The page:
The DRDO headquarters in New Delhi
The DRDO headquarters in New Delhi | Commons
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New Delhi: An unseemly war has broken out between India’s Defence Research and Development Organisation (DRDO) and an Israeli firm over man-portable “tank-killers”, or Anti-Tank Guided Missiles (ATGM).

The first salvo was fired by Rafael Advanced Systems Thursday, to which a furious DRDO responded on Twitter.

The reason for this spat is that Rafael had won a Rs 3,200 crore Army tender for 8,356 Spike missiles, 321 launchers and 15 simulators. But in 2017, the order was scrapped after DRDO said it could deliver an indigenous equivalent. The Army, which has been seeking the next generation of ‘fire-and-forget’ ATGMs for over a decade, instead only ordered just 210 Spike missiles with about a dozen launchers, worth Rs 280 crore, from Rafael.


Also read: Why Indian Navy needs the 127 mm guns it is set to acquire for destroyers & frigates


Rafael’s attack

Rafael released a statement, through its public relations agency, announcing the test firing of two newly-acquired Spike LR anti-tank missiles at the Infantry School in Mhow, Madhya Pradesh, which was witnessed by Army chief General Bipin Rawat.

In the statement, Rafael also hit out at the DRDO’s ATGM programme, saying “while there seems to have been some progress on the DRDO development programme, it will take a long time for it to reach the user in the field”.

The firm added that the Army needed to rethink its order for third-generation missiles, while its system is fourth-generation.

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“With the confidence in the Spike missile established, the Indian Army may need to revisit their plans for 3rd Gen missiles. Both the DRDO ATGM programme, as well as the invitation to Indian industry to develop a 3rd Gen missile will need a rethink, as having a 4th Gen missile will put the plan for development of a 3rd Gen missile questionable,” the firm stated.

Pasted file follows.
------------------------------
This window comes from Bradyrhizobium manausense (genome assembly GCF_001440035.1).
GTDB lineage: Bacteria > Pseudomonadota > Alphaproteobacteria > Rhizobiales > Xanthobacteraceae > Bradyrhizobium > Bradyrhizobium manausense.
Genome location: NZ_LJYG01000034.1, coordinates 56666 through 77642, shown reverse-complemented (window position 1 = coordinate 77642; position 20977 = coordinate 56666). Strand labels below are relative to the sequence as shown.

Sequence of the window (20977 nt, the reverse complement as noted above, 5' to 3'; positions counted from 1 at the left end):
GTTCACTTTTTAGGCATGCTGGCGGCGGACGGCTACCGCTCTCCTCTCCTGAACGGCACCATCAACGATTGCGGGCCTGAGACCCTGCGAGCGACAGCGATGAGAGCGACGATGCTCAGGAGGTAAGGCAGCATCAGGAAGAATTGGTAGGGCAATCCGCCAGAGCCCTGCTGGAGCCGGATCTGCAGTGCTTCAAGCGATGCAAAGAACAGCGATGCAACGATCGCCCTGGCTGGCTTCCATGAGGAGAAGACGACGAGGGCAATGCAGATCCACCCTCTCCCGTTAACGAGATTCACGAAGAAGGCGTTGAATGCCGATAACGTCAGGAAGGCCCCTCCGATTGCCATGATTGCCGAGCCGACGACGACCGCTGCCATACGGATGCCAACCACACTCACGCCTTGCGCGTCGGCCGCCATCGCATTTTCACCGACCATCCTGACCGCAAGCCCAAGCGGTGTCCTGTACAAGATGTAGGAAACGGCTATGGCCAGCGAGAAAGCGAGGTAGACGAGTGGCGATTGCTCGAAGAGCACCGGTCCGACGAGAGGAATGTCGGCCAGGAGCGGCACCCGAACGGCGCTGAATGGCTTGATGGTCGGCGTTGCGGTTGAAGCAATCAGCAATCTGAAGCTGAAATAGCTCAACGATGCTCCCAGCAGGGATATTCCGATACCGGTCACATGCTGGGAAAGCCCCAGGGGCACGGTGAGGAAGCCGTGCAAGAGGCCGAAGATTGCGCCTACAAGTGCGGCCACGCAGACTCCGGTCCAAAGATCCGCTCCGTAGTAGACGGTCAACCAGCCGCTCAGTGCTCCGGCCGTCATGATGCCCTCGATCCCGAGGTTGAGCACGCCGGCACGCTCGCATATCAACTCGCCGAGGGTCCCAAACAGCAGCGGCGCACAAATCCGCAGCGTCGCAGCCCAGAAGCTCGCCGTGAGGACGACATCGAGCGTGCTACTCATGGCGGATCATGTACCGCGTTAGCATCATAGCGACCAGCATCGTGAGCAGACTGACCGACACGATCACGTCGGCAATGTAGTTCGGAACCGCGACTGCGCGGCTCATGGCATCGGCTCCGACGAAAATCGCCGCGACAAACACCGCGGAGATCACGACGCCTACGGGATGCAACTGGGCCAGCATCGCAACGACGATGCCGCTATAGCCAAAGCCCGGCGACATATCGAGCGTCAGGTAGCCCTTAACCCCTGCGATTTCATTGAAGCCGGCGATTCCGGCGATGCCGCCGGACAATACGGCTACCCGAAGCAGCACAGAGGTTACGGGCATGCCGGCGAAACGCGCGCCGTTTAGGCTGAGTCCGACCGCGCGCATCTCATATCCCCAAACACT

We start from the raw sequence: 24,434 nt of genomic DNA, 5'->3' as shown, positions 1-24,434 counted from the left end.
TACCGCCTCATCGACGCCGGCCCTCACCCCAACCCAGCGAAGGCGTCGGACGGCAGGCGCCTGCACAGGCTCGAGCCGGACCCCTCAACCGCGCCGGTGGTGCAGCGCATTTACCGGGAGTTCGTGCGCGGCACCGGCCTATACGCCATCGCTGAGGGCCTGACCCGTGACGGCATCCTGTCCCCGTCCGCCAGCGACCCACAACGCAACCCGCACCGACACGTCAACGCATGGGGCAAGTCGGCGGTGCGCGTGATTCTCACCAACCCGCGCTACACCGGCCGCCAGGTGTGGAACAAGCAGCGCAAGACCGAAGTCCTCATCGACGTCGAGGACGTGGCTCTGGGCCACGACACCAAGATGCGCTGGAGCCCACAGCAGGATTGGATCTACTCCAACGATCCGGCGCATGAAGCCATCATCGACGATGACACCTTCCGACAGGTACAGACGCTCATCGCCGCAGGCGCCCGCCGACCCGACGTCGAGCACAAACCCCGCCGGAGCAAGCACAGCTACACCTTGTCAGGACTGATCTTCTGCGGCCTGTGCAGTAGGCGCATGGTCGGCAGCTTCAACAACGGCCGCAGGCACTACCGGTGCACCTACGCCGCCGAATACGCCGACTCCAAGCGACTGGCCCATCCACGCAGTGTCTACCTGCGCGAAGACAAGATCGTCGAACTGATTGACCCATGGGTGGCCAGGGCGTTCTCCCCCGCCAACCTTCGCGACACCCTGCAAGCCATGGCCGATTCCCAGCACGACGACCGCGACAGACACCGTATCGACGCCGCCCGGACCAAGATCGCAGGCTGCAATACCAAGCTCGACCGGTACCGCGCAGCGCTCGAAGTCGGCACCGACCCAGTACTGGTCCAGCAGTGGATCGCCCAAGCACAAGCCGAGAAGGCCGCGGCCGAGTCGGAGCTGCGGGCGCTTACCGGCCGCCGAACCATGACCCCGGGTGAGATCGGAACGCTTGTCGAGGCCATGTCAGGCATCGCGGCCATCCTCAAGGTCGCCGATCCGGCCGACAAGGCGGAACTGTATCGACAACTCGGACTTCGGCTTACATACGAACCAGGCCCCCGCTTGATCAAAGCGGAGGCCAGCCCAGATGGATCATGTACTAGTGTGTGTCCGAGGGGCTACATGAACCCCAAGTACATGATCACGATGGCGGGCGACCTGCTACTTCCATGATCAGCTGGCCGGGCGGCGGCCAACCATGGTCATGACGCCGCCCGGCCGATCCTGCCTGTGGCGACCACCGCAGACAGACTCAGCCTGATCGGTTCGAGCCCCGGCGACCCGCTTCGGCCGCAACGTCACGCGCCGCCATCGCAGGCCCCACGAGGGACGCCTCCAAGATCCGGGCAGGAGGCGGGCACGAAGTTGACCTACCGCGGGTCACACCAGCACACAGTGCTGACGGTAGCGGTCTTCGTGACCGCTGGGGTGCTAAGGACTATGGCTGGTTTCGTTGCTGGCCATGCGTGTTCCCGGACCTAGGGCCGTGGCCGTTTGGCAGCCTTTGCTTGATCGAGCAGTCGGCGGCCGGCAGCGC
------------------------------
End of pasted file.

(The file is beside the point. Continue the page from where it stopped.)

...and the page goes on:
DRDO’s response

A furious DRDO took to Twitter to hit back. It tweeted that the DRDO ATGM is a state-of-the-art missile in the advanced stages of development.

DRDO, which conducted three successful trials of the weapon system at the Kurnool range in Andhra Pradesh in September, is confident that its MP-ATGM, with a range of 2.5 kilometres, will be available for “user trials” by 2020.

What is a fourth-generation missile?

Explaining why its ATGM was better, Rafael said the fourth-generation Spike LR has fire and forget capability, as well as the ability to fire, observe and update, providing substantial flexibility to the firer to pinpoint the impact point. It also has the ability to switch to a different target mid-flight, should the firer want to do so.

“The missile has an inbuilt seeker, which gives the firer the flexibility to use any of two modes: Day (CCD) and Night (IIR). The dual seeker adds to the missile’s reliability, already established at more than 90 per cent during the field evaluation by the Indian Army in 2011,” the firm stated.

India is the 33rd country to have the Spike missile as part of its inventory, and Rafael claimed it has a high success rate.

“More than 5,000 Spike missiles have been fired so far worldwide, with the overall hit percentage being more than 95 per cent. The firer also has the option to fire from either low or high trajectory,” it said.

The Army currently operates second-generation Milan-2T (2-km range) and Konkurs (4-km) ATGMs. Produced by Bharat Dynamics under licence from French and Russian companies, these do not have night-fighting capabilities.

(This report has been updated to clarify that the statement was issued by Israeli firm Rafael and not by the joint venture Kalyani-Rafael Advanced Systems, following a statement from the spokesperson of Kalyani Group)


Also read: To reform defence budget, Modi govt considers allotting arms purchase funds for 5 years


 

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